von Neumann, revisited
We all read John von Neumann’s groundbreaking paper “First Draft of a Report on the EDVAC” back when it was published in 1945, did we not (just joking)?
You should. And read it well, because not many people did (I know of no-one). OK, I admit that some of the mathematics is above me as well, but one thing stuck with me: there are two ways of building a programmable computer. One is how we started doing it, which has become known as the “von Neumann architecture”: a memory unit and a processing unit, and a speeding cycle between the two, transferred through a bus.
We’ve all seen Alan Kay’s famous cardboard model of what a modern computer could look like, from 1965, did we?
As we all did (OK I’ll stop here, but I am not kidding: you should have read them!), Alan Kay had read the article by Gordon Moore (inspired by Doug Englebart already in 1959), about cramming more processors on an Integrated Circuit:
The complexity for minimum component costs has increased at a rate of roughly a factor of two per year. Certainly over the short term this rate can be expected to continue, if not to increase. Over the longer term, the rate of increase is a bit more uncertain, although there is no reason to believe it will not remain nearly constant for at least 10 years.
Useless, Alan Kay reasoned, to think about what computers can do now. We should be thinking about what they might be able to do 10 years from now, because it is almost unfathomable! And the Dynabook was a concept born from that daydreaming. A machine with a radio inside, able to communicate with similar devices in a world-spanning peer-to-peer network. How about that!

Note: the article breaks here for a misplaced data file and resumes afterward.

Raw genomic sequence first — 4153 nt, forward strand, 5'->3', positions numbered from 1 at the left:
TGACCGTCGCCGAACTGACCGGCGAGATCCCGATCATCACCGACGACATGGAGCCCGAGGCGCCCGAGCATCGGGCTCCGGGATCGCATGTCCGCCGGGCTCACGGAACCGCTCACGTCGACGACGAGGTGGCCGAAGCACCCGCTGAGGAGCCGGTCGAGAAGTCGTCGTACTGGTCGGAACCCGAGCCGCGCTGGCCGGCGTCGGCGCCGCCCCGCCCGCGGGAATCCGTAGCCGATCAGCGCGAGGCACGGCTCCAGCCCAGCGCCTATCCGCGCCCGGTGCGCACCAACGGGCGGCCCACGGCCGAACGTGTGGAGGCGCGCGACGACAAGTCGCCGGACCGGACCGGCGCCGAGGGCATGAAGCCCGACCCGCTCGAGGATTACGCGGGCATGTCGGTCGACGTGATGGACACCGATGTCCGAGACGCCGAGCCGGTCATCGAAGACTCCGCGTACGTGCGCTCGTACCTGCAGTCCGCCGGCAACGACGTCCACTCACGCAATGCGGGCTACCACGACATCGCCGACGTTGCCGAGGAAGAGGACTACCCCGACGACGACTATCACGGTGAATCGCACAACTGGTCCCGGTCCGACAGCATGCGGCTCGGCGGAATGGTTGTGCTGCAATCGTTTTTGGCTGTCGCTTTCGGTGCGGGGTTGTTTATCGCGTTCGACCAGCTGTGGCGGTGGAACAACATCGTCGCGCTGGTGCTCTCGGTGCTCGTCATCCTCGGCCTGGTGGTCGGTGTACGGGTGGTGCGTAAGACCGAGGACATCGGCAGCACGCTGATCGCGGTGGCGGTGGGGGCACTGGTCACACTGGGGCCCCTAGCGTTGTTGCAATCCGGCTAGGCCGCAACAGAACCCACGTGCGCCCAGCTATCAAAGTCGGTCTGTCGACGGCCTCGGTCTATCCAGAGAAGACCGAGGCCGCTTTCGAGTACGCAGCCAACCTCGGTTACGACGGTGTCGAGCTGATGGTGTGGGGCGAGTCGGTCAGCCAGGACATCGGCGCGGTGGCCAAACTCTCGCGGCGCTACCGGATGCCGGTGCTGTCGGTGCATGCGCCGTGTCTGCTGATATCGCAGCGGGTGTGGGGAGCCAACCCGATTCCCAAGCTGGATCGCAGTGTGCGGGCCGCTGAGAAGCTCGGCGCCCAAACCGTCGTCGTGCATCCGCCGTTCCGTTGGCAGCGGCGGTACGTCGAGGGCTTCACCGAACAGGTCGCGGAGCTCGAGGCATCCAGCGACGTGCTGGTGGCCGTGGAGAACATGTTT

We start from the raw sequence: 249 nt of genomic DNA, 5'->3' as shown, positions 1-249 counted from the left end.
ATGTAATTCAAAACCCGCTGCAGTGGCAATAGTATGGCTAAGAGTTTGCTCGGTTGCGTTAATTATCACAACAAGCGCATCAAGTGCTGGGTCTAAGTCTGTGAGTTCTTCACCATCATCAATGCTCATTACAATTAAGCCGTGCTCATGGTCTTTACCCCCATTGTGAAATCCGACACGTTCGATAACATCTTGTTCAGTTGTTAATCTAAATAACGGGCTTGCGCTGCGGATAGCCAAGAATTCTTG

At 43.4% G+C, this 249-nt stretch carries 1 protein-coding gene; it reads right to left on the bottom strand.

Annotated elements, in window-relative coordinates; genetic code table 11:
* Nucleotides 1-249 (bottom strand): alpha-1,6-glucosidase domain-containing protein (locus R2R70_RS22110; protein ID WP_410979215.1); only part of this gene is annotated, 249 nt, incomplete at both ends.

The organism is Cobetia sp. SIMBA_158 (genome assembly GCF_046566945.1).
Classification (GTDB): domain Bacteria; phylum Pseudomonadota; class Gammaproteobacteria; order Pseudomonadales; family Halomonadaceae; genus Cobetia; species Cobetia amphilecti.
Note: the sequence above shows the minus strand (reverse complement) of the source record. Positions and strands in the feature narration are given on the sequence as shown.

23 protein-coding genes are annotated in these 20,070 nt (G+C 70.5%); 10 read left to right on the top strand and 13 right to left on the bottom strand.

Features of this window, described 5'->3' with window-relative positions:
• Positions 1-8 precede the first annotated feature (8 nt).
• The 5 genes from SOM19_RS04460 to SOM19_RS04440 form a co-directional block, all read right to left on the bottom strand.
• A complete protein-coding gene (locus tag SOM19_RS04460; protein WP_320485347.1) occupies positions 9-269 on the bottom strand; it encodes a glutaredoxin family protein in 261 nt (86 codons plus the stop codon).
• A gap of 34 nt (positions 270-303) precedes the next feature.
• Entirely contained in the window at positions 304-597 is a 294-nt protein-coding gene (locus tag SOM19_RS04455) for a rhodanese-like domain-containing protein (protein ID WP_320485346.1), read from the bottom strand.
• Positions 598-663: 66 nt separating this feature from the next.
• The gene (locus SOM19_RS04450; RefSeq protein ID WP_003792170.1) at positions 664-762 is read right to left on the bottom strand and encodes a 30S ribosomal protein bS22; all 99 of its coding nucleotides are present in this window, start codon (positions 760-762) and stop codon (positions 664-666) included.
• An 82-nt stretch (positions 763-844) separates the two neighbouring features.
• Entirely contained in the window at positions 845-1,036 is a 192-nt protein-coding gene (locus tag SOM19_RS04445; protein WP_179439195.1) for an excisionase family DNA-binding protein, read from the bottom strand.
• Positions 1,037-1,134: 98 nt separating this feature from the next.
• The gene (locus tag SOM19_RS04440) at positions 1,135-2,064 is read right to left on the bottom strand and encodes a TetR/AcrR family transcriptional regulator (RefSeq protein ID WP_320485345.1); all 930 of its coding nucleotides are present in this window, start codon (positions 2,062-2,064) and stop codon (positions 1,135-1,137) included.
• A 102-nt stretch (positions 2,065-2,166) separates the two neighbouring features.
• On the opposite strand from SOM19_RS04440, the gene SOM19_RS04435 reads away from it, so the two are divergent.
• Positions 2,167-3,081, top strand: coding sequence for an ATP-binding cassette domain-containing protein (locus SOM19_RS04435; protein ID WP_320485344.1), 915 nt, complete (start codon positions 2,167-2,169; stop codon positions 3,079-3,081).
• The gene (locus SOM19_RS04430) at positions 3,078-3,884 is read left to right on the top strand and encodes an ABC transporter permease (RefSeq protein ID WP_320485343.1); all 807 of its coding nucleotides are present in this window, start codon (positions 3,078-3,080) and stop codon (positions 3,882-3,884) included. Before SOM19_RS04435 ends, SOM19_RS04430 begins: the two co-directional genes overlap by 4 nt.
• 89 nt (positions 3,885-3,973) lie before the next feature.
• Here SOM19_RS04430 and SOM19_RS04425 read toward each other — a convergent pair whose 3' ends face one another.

I fear that Alan Kay may be one of the very few who realised the consequence of Moore’s Law (as it was named in 1975). And now here we are, more than half a century later, and still we believe that von Neumann’s first proposal is the only way to build computers! And we still believe that creating the tools to tap that power should be built based on that architecture (memory-processor = data-functions)!
Change is inevitable. Even though Alan Kay’s vision from 1965 is still not really realised, it might be coming near now. Developments in hardware like memory and processors really start showing the shortcomings of the “first” von Neumann architecture. Massive parallelism, but especially memory that is so fast that the difference between memory and disk is disappearing, and memory that is persistent, is changing the game in a fundamental way. New computer architectures are desperately needed.
Intel’s 3D XPoint promises memory that is more than a 1000 times faster than flash, and stores more than 10 times more than DRAM. Memory and storage will no longer be different, databases are a thing of the past (everything can be done in-memory, just think about this!).